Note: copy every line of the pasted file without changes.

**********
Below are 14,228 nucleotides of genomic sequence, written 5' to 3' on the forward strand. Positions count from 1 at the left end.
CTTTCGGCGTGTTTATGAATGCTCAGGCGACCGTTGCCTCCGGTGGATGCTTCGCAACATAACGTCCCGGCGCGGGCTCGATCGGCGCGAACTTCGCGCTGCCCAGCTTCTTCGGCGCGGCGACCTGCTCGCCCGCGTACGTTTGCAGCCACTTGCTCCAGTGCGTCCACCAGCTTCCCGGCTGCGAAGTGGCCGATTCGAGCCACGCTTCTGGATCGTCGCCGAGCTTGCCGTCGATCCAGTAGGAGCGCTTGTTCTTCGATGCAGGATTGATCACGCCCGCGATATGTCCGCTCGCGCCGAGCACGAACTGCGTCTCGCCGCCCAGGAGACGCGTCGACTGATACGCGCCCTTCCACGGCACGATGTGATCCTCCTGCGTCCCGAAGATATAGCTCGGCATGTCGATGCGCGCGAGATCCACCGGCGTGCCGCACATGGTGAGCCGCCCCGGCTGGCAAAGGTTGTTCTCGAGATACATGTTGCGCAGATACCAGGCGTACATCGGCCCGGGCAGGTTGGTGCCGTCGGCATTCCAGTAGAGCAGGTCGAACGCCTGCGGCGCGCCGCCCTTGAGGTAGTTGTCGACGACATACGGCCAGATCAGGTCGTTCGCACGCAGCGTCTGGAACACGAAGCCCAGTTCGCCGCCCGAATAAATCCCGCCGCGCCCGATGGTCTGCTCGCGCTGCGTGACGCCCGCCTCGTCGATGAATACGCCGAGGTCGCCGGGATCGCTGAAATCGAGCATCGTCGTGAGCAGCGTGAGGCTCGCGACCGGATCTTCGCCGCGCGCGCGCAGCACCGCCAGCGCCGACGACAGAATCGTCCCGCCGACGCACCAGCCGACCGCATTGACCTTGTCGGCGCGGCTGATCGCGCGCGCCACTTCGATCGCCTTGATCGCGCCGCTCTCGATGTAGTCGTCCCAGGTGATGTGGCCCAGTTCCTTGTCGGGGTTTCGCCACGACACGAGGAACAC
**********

Below are 14,228 nucleotides of genomic sequence, written 5' to 3' on the forward strand. Positions count from 1 at the left end.
CTTTCGGCGTGTTTATGAATGCTCAGGCGACCGTTGCCTCCGGTGGATGCTTCGCAACATAACGTCCCGGCGCGGGCTCGATCGGCGCGAACTTCGCGCTGCCCAGCTTCTTCGGCGCGGCGACCTGCTCGCCCGCGTACGTTTGCAGCCACTTGCTCCAGTGCGTCCACCAGCTTCCCGGCTGCGAAGTGGCCGATTCGAGCCACGCTTCTGGATCGTCGCCGAGCTTGCCGTCGATCCAGTAGGAGCGCTTGTTCTTCGATGCAGGATTGATCACGCCCGCGATATGTCCGCTCGCGCCGAGCACGAACTGCGTCTCGCCGCCCAGGAGACGCGTCGACTGATACGCGCCCTTCCACGGCACGATGTGATCCTCCTGCGTCCCGAAGATATAGCTCGGCATGTCGATGCGCGCGAGATCCACCGGCGTGCCGCACATGGTGAGCCGCCCCGGCTGGCAAAGGTTGTTCTCGAGATACATGTTGCGCAGATACCAGGCGTACATCGGCCCGGGCAGGTTGGTGCCGTCGGCATTCCAGTAGAGCAGGTCGAACGCCTGCGGCGCGCCGCCCTTGAGGTAGTTGTCGACGACATACGGCCAGATCAGGTCGTTCGCACGCAGCGTCTGGAACACGAAGCCCAGTTCGCCGCCCGAATAAATCCCGCCGCGCCCGATGGTCTGCTCGCGCTGCGTGACGCCCGCCTCGTCGATGAATACGCCGAGGTCGCCGGGATCGCTGAAATCGAGCATCGTCGTGAGCAGCGTGAGGCTCGCGACCGGATCTTCGCCGCGCGCGCGCAGCACCGCCAGCGCCGACGACAGAATCGTCCCGCCGACGCACCAGCCGACCGCATTGACCTTGTCGGCGCGGCTGATCGCGCGCGCCACTTCGATCGCCTTGATCGCGCCGCTCTCGATGTAGTCGTCCCAGGTGATGTGGCCCAGTTCCTTGTCGGGGTTTCGCCACGACACGAGGAACAC